09 July 2008

More on Voluntary Required Servitude

Some thoughts on the matter from Stephen Bainbridge to be found here:

To paraphrase Jonah, it’s funny that, when the right seeks to use the schools to impose its values, the left screams about brainwashing and propaganda. When the left tries to use the schools to do so, the right thunders about social engineering.

Personally, I think they’re both wrong. The moral argument against the draft has been well established:

The draft is a form of slavery. There is no way around it. Compelling a person to work for the state is involuntary servitude. ... Conscription is slavery, and if it returns, any arguments over whether America is a free country become obsolete. No nation is free when its government seizes not just the products, but the very means, of labor from its young.

Conscripting young people to do public service is just as much a form of slavery as conscripting them to go and fight in a war. Too many people on the left like one; to many people on the right like the other; a plague on both their houses, I say.

He is completely right about the equivalent nature of military and civilian servitude. They are equally repellent, and any thoughts to the contrary are just slapdash ends-justifying-means errors.

However, I disagree with Bainbridge slightly about linking college subsidies to service. Bainbridge thinks that if ROTC counts, so should other programs. I don't feel like getting into it, but I will say that (1) plenty of people who are not me think that ROTC shouldn't have such status, so let's not take ROTC to be axiomatically good, and (2) we have one clearly defined organization (the armed forces) which has special status. I am afraid of the inevitable creep that will come when we open up ROTC-like benefits to the SPCA, then PETA, then Greenpeace, and eventually Moonbeam's Save the Animals Bongo Circle and Starlight Groove-in.

I have not read details lately about McCain's national service plans, although my intuition tells me that his particular vision of "National Greatness" would cook up something truly abhorent. Let's leave that on the table and move on.

Obama's specific plan is for $4,000 dollars in tuition credit to college students in exchange for 100 hours of service annually. This is equivalent to the taxpayers of America giving Joe College a $40/hour job to do ... something servicey. Something servicey, moreover, that they have no control over. Much like we've done with health care, we've separated the consumer (the service organization), the producer (Joe College), the decision maker (the Bureau of Community Service) and the guy footing the bill (Tina Q. Taxpayer) as far as possible from one another, and disposed of the best signal we have for efficiently allocating resources. Recipe for disaster, that. Or at minimum, a recipe for profligate waste.

Because Joe College's labor is almost certainly not worth $40/hr (if it was, he would be able to sell it at or above this rate already) this a textbook loss-producing wealth transfer program. Absolutely textbook. The exact opposite of my supposedly crass and greedy, profit-generating tutoring job, and a yet provable net-loss for society. But a politically popular loss, so onward we charge in the wrong direction, fast as our little ballots can carry us.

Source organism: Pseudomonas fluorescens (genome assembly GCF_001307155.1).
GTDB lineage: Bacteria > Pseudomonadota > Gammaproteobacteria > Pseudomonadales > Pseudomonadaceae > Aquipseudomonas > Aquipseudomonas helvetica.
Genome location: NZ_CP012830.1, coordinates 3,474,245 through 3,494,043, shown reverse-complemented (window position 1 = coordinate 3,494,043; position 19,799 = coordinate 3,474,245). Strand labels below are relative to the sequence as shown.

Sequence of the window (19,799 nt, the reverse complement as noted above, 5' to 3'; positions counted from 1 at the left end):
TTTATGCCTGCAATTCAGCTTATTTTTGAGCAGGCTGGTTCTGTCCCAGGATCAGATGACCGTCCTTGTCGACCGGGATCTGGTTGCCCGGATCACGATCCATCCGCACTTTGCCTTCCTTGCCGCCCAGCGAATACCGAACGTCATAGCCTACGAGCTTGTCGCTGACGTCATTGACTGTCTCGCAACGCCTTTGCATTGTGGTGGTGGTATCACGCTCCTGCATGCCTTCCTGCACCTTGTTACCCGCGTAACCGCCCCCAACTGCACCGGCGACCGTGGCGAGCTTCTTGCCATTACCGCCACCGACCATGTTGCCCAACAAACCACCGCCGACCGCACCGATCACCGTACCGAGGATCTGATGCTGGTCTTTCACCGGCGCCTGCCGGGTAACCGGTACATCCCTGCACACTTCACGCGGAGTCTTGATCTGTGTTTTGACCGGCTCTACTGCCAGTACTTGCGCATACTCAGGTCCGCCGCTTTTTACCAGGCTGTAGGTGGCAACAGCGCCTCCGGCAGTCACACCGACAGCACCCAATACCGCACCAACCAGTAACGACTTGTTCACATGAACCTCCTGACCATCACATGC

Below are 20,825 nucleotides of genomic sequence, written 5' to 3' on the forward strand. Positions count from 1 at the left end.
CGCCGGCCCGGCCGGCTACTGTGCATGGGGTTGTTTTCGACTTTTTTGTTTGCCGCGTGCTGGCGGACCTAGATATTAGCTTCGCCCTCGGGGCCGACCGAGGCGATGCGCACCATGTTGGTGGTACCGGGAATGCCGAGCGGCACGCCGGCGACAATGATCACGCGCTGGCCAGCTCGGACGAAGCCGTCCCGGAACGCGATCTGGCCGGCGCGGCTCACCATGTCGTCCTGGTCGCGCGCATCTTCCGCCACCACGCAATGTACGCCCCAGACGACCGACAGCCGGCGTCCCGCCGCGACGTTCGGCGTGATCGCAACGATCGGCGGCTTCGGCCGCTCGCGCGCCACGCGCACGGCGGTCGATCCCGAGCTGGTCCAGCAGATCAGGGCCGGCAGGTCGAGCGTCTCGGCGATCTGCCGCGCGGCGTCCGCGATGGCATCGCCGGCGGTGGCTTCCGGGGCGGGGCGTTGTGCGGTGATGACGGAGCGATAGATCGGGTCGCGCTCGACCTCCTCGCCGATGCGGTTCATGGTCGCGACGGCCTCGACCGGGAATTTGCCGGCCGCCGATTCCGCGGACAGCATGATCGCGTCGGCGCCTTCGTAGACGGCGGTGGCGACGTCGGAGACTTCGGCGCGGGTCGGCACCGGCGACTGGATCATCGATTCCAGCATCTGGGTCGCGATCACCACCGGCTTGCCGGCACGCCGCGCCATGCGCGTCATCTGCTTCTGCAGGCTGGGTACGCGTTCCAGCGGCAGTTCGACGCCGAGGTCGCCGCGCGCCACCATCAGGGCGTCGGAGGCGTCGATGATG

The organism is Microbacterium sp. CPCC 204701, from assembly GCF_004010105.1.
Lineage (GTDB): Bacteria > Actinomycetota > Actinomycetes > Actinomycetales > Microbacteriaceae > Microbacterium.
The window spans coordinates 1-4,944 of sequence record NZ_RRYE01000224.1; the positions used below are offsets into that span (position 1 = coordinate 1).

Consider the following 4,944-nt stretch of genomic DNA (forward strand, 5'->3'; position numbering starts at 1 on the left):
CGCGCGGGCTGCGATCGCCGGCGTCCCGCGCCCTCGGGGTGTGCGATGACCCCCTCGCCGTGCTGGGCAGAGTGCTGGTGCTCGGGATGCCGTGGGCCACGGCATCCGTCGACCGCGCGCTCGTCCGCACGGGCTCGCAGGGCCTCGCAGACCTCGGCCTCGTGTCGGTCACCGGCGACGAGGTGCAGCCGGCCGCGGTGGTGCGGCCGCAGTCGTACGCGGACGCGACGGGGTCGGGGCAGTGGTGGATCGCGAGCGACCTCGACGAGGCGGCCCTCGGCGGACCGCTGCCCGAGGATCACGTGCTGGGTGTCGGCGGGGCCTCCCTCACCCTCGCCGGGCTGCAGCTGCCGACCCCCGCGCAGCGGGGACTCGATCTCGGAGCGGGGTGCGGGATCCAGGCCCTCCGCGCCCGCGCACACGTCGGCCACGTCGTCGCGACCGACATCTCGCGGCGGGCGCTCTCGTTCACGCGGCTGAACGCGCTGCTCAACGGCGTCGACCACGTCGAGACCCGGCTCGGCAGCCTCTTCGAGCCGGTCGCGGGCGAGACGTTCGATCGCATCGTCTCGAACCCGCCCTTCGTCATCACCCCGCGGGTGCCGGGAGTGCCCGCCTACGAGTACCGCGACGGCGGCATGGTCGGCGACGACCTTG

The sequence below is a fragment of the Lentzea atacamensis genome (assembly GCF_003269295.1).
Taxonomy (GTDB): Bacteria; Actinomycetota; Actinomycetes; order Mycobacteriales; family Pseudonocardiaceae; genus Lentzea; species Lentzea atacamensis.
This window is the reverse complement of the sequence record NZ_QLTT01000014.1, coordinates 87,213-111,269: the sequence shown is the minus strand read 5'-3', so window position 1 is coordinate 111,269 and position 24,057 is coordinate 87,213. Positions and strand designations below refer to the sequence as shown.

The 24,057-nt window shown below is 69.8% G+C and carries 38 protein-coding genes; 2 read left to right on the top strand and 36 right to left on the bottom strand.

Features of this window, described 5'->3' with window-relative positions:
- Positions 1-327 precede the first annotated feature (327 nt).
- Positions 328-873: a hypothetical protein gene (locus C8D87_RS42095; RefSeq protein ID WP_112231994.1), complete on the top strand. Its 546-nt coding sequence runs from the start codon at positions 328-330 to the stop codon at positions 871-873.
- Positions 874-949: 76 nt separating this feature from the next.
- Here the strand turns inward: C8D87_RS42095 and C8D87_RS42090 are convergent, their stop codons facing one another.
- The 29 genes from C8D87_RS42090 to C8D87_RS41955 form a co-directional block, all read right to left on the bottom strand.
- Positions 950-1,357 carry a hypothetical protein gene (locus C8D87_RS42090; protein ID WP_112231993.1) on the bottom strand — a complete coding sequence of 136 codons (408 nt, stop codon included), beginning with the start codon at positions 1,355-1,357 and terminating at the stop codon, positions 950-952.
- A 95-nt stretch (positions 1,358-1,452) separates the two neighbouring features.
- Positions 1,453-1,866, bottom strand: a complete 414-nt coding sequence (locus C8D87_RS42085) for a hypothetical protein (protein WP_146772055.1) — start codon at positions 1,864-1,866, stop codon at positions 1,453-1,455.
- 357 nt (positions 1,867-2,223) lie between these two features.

3 comments:

  1. Mandatory volunteer work. Oxymoron, anyone? There's much proof that if you make people do what they would do on their own, less of it gets done.

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  2. I'm not a hundred percent sure about this Joe College scenario.

    Precisely, I'm not a hundred percent sure that it's a provable net-loss. It's true that the $4000 doesn't get immediately reinvested--Joe College doesn't graduate and suddenly haver $8000 to hand back to the taxpayers.

    But if all of those radio commercials that tell me that people with degrees are likely to make more money than people without them are to be believed, then we, as taxpayers, actually could expect to see a kind of a return on our investment, as Joe College will be able to assume a proportionately larger share of the tax burden and, presumably, become more economically successful as a result of his education.

    Of course, this is assuming he doesn't get a degree in English, or something.

    Even then, there's arguments to be made that there are tangible benefits that are not monetary, but still quite valuable, in having a voting population with a solid higher education. It's hard to measure whether or not it's a gain or a loss--because the units of measurement are different. (I'm not even sure if there's a good way to measure how "effective" a voter is, in the first place.)

    Looked at like this, a tuition program is really one in which we're saying, "Suzy Taxpayer is investing this money in Joe College, so that five or six or ten years from now he'll be a productive member of society, but we're going to have him do 100 hours of community service to offset the short-term cost of the investment." Presumably by asking him to volunteer for work that Suzy's tax money would otherwise have gone to. The hundred hours isn't really the return; it's like a little rebate.

    I'll admit that you'd have to design a system carefully to prevent it from hemorrhaging money, and to make sure the work is being done where the community needs it, but I'm not sure that this is quite so problematic in principle.

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  3. As with anything government, it's just somebody giving away somebody elses money.

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